Though isn't titanium considerably more expensive than iron? Or does white paint require sufficiently less TiO2 than red paint does Fe2O3 to make it balance out?
posted by acb at 3:36 PM on January 14, 2018


Pulling this out of my butt: pretty sure titanium metal is more expensive because it's hard to process the ore, rather than because it is rare. Similar to aluminum before efficient processes were found.
posted by wotsac at 4:01 PM on January 14, 2018 [1 favorite]


acb: TiO2 is a naturally occurring mineral, no smelting needed.
posted by nickggully at 4:14 PM on January 14, 2018 [2 favorites]


So my perceptive son asks, if red dye was so expensive, why did the British manage to outfit their troops in red coats?
posted by lhauser at 4:32 PM on January 14, 2018


acb: "Though isn't titanium considerably more expensive than iron? Or does white paint require sufficiently less TiO2 than red paint does Fe2O3 to make it balance out?"

Before the 1970s, white paint pigment was primarily lead which is very cheap.
posted by octothorpe at 4:40 PM on January 14, 2018 [1 favorite]


I had to call out this little excerpt from the article since it's the most beautiful thing I've read in a month:
There is a Finnish saying, punainen tupa ja perunamaa, meaning “a red house and a potato field,” which suggests that all one needs to be happy is those simple things: a house, a field, some starch.
posted by ragtag at 5:19 PM on January 14, 2018 [9 favorites]


So my perceptive son asks, if red dye was so expensive, why did the British manage to outfit their troops in red coats?
This is a super good question, so I dug into it! It turns out there were multiple grades of red dyes in use (distinguished by vividness, colorfastness, etc.):
The dye used for privates' coats of the infantry, guard and line, was rose madder. A vegetable dye, it was recognized as economical, simple, and reliable and remained the first choice for lower quality reds [...].

Infantry sergeants, some cavalry regiments and many volunteer corps (which were often formed from prosperous middle-class citizens who paid for their own uniforms) used various mock scarlets; a brighter red but derived from cheaper materials than the cochineal used for officers coats. Various dye sources were used for these middle quality reds, but lac, pigment extracted from the vegetable resin shellac, was the most common basis. [...]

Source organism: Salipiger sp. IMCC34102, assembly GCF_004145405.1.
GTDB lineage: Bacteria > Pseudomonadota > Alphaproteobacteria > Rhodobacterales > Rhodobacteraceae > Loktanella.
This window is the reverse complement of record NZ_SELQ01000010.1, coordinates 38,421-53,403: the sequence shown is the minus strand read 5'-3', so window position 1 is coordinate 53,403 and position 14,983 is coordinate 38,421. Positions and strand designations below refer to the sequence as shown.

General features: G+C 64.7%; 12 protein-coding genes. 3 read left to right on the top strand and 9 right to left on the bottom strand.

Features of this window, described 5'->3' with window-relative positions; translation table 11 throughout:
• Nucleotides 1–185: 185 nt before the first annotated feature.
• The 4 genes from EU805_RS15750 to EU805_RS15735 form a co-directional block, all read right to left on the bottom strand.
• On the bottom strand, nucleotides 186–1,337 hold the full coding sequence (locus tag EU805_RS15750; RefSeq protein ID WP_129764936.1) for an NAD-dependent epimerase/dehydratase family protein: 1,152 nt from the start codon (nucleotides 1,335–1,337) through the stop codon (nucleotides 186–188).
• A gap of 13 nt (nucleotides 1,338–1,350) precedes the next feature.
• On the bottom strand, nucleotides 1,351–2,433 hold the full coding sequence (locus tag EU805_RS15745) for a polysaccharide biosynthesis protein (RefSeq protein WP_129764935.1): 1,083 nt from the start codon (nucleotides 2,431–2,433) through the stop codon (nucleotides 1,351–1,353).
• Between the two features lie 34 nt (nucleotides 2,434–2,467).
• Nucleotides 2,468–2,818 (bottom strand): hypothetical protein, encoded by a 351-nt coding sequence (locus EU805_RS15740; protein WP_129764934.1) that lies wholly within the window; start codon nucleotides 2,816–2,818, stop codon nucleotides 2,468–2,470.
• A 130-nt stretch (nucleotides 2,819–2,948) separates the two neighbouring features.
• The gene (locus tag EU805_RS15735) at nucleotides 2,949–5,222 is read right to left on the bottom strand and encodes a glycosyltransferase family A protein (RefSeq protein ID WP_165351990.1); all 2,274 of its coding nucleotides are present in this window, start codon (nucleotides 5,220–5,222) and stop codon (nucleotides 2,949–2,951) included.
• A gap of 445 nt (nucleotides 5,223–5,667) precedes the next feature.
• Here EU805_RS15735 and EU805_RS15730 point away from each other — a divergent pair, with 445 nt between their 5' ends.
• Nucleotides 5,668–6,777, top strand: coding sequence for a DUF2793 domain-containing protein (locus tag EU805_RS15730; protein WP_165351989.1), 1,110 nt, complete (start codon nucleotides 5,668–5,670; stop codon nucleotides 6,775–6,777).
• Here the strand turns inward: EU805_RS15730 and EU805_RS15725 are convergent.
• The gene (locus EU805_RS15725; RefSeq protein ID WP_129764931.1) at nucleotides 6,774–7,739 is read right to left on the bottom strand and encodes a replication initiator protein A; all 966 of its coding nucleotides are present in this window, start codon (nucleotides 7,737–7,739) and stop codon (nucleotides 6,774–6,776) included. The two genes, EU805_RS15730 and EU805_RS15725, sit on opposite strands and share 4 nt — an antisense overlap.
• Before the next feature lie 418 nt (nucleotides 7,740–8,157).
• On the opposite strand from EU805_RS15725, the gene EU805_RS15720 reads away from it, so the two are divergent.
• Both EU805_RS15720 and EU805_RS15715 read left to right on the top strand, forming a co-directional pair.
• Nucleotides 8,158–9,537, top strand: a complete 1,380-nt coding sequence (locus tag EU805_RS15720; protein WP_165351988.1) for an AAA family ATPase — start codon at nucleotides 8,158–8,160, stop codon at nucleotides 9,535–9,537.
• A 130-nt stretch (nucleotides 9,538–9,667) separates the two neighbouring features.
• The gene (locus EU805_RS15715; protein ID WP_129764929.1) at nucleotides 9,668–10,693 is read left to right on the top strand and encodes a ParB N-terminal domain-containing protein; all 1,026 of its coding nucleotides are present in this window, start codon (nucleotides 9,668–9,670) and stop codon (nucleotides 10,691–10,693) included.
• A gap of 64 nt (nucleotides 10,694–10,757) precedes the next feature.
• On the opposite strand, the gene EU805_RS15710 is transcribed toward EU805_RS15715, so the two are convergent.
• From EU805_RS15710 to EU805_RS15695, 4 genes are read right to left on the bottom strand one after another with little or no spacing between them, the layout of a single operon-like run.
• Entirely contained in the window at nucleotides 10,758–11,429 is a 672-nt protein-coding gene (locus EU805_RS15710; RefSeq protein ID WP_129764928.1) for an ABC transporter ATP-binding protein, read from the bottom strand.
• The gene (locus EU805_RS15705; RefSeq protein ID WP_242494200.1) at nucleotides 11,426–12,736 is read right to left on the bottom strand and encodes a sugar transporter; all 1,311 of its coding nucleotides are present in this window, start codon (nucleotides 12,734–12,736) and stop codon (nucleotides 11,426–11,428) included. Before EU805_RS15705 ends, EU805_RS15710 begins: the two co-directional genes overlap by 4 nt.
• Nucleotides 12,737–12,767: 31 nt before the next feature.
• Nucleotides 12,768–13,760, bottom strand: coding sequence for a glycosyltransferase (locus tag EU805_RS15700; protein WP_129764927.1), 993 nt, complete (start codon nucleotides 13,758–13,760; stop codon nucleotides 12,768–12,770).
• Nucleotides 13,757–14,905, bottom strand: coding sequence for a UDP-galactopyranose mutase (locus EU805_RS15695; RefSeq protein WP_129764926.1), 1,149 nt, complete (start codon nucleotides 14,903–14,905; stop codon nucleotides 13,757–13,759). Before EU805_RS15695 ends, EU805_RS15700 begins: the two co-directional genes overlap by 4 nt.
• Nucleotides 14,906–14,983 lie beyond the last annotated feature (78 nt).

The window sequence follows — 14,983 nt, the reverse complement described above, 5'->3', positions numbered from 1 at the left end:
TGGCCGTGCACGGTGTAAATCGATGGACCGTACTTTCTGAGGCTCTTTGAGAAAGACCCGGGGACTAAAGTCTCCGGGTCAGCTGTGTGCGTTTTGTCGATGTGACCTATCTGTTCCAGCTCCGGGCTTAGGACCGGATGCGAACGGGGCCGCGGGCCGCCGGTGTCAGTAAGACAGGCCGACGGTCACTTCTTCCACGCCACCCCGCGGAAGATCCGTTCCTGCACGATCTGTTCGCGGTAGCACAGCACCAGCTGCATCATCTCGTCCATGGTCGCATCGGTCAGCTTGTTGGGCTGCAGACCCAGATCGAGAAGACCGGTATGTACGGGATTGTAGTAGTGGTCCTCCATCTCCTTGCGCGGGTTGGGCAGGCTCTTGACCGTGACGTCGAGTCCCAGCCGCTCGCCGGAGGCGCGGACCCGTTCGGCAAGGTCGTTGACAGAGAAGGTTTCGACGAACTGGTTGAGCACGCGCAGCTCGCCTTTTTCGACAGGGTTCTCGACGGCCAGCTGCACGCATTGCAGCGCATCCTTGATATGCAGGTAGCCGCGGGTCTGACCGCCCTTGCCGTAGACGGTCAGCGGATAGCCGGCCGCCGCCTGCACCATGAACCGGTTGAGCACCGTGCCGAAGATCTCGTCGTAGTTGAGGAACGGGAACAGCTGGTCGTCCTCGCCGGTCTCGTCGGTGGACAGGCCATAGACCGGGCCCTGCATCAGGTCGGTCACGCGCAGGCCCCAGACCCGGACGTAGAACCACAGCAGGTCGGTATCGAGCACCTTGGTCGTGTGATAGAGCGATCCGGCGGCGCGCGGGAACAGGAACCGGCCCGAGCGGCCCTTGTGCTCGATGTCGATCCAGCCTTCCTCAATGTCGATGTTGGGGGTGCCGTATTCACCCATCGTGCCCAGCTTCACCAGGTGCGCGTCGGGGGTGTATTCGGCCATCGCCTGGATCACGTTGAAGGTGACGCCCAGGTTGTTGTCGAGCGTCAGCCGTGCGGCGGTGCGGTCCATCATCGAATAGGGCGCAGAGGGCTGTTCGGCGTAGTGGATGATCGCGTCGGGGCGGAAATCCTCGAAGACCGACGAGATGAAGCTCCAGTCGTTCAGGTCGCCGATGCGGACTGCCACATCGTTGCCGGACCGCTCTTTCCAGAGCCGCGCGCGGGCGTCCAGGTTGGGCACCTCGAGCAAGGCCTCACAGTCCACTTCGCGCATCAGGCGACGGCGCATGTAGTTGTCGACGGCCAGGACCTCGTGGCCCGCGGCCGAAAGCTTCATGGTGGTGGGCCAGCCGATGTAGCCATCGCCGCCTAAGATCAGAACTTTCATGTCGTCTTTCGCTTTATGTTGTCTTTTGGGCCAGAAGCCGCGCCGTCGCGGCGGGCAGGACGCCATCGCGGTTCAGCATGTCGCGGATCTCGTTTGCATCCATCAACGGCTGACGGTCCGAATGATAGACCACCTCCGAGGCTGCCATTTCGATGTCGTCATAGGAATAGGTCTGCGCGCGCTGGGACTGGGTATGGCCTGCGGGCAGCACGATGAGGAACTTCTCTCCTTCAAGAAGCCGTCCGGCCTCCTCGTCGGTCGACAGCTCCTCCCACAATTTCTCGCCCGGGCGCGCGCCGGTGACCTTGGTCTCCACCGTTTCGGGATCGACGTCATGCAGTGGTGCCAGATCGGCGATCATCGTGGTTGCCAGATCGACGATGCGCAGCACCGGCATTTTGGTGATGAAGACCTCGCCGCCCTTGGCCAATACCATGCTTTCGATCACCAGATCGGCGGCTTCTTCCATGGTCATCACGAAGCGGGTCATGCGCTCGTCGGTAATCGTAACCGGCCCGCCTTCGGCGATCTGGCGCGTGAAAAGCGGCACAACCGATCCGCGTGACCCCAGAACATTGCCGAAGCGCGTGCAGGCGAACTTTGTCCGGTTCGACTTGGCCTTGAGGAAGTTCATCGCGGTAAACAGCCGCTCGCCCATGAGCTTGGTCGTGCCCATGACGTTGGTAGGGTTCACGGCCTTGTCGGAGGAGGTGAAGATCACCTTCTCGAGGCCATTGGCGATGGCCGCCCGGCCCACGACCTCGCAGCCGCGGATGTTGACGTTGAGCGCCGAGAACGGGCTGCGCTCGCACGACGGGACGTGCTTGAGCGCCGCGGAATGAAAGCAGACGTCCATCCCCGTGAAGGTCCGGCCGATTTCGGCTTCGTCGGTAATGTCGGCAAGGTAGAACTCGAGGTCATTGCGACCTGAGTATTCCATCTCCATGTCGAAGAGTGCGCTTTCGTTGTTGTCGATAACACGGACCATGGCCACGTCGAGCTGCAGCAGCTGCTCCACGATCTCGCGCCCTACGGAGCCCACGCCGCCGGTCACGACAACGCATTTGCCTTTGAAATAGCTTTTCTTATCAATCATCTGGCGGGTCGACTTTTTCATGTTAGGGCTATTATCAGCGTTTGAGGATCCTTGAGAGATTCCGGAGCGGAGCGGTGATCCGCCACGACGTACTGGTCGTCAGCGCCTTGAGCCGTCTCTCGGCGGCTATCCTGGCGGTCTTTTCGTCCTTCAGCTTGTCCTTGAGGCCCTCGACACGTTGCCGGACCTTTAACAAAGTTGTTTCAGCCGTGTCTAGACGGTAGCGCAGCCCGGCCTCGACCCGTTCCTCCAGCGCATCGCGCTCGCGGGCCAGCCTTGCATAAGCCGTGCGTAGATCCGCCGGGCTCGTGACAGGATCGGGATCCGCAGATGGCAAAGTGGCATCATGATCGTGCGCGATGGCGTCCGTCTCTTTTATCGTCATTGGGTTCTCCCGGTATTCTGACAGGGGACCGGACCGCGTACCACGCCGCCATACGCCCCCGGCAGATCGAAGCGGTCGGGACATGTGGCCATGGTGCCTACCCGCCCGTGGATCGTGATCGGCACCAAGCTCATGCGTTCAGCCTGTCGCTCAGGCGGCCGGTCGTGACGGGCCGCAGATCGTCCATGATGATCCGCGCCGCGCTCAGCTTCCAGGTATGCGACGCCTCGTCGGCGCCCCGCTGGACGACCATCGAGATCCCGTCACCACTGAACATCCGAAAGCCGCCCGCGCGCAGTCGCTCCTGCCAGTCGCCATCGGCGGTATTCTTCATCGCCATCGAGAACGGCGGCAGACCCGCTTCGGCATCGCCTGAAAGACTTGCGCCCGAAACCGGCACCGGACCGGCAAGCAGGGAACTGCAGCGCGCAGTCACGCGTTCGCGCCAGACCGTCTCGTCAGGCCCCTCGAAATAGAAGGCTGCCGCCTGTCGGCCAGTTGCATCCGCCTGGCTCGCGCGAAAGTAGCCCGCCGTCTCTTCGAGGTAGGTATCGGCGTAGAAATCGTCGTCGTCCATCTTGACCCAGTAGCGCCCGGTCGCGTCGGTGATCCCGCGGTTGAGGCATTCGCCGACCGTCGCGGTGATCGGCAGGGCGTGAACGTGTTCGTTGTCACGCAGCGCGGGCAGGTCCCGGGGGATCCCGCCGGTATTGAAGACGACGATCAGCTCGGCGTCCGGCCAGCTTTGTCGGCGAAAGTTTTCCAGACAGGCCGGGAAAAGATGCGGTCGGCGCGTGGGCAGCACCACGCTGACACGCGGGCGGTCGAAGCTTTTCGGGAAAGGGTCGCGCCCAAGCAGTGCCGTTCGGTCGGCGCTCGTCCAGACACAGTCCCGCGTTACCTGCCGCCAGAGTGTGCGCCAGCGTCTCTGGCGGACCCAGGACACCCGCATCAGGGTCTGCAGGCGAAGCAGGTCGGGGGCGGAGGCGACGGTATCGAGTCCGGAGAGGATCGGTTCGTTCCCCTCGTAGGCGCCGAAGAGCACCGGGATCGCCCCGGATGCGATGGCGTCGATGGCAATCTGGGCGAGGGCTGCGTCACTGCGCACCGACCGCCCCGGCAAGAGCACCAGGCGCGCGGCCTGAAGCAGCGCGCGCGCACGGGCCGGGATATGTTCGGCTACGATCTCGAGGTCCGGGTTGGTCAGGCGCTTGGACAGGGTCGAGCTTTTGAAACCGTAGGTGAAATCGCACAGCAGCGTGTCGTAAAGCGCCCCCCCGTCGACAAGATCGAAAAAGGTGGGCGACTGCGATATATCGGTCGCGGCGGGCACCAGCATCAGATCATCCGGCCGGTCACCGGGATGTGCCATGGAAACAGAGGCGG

Officers' superfine broadcloth was dyed true scarlet with cochineal, a dye derived from insects. This was a more expensive process but produced a distinctive colour that was the speciality of 18th-century English dyers.
posted by ragtag at 5:35 PM on January 14, 2018 [14 favorites]


Thanks, ragtag. Excellent answer.
posted by lhauser at 6:23 PM on January 14, 2018


So my perceptive son asks, if red dye was so expensive, why did the British manage to outfit their troops in red coats?
This is a super good question, so I dug into it! It turns out there were multiple grades of red dyes in use (distinguished by vividness, colorfastness, etc.):


David Hackett Fischer, in Paul Revere's Ride, points out that Americans had an easier time picking off British officers, because their expensive coats didn't fade as fast as private soldiers'.
posted by Hypatia at 6:48 PM on January 14, 2018 [7 favorites]


There is a Finnish saying, punainen tupa ja perunamaa, meaning “a red house and a potato field,” which suggests that all one needs to be happy is those simple things: a house, a field, some starch.

Huh, Tove Janssen was Finnish... I only want to live in peace and plant potatoes and dream!
posted by aws17576 at 6:58 PM on January 14, 2018 [4 favorites]


You can get a surprisingly intense red out of rose madder, especially if you add brazilwood.
posted by tavella at 8:18 PM on January 14, 2018 [1 favorite]


After seeing it mentioned above, I started looking at info on pheomelanin. I found this very interesting article about the carcinogenicity of pheomelanin synthesis. This interests me, anyway, because I've always had red highlights in my hair, and in the past year or so, my hair has become noticeably redder, almost coppery in certain light, and started to shed more. In the same time period, I have also had an increase in whatever is causing my skin to develop ichthyosis, or uh, scales, which can indicate a systemic problem of some sort. I was diagnosed with something systemic, but not anything that usually causes that. It's been interesting chasing down these mysteries!

So of course this all makes me wonder if there's some metabolic thing behind both occurrences, as I'd previously only heard of two things changing an adult's hair color before: hormones and cancer. This article mentioned some other potential influencing factors. I'll have do some more reading about the pigment's synthesis and metabolism, as this is definitely intriguing.
posted by limeonaire at 9:38 PM on January 14, 2018 [3 favorites]